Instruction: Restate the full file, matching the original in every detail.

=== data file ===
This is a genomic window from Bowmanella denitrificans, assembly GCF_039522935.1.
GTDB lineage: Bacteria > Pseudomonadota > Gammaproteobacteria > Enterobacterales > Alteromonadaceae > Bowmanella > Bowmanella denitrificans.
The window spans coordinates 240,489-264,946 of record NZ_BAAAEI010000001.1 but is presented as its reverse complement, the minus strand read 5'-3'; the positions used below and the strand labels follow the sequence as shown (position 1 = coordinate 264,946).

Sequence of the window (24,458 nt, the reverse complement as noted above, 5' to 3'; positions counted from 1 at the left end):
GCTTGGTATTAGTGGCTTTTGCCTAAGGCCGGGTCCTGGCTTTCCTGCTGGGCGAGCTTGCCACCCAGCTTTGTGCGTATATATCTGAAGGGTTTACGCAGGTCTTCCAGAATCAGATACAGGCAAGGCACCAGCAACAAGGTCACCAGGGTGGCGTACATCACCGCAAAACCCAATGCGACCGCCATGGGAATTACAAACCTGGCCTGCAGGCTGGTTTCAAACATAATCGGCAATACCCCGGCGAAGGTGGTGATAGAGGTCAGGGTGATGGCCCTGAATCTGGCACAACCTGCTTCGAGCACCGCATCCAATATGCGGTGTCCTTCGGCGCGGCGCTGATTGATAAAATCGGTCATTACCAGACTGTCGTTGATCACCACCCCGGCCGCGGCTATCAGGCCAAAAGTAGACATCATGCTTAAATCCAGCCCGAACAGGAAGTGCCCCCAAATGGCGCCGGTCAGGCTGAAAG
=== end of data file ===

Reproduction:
This is a genomic window from Bowmanella denitrificans, assembly GCF_039522935.1.
GTDB lineage: Bacteria > Pseudomonadota > Gammaproteobacteria > Enterobacterales > Alteromonadaceae > Bowmanella > Bowmanella denitrificans.
The window spans coordinates 240,489-264,946 of record NZ_BAAAEI010000001.1 but is presented as its reverse complement, the minus strand read 5'-3'; the positions used below and the strand labels follow the sequence as shown (position 1 = coordinate 264,946).

Sequence of the window (24,458 nt, the reverse complement as noted above, 5' to 3'; positions counted from 1 at the left end):
GCTTGGTATTAGTGGCTTTTGCCTAAGGCCGGGTCCTGGCTTTCCTGCTGGGCGAGCTTGCCACCCAGCTTTGTGCGTATATATCTGAAGGGTTTACGCAGGTCTTCCAGAATCAGATACAGGCAAGGCACCAGCAACAAGGTCACCAGGGTGGCGTACATCACCGCAAAACCCAATGCGACCGCCATGGGAATTACAAACCTGGCCTGCAGGCTGGTTTCAAACATAATCGGCAATACCCCGGCGAAGGTGGTGATAGAGGTCAGGGTGATGGCCCTGAATCTGGCACAACCTGCTTCGAGCACCGCATCCAATATGCGGTGTCCTTCGGCGCGGCGCTGATTGATAAAATCGGTCATTACCAGACTGTCGTTGATCACCACCCCGGCCGCGGCTATCAGGCCAAAAGTAGACATCATGCTTAAATCCAGCCCGAACAGGAAGTGCCCCCAAATGGCGCCGGTCAGGCTGAAAG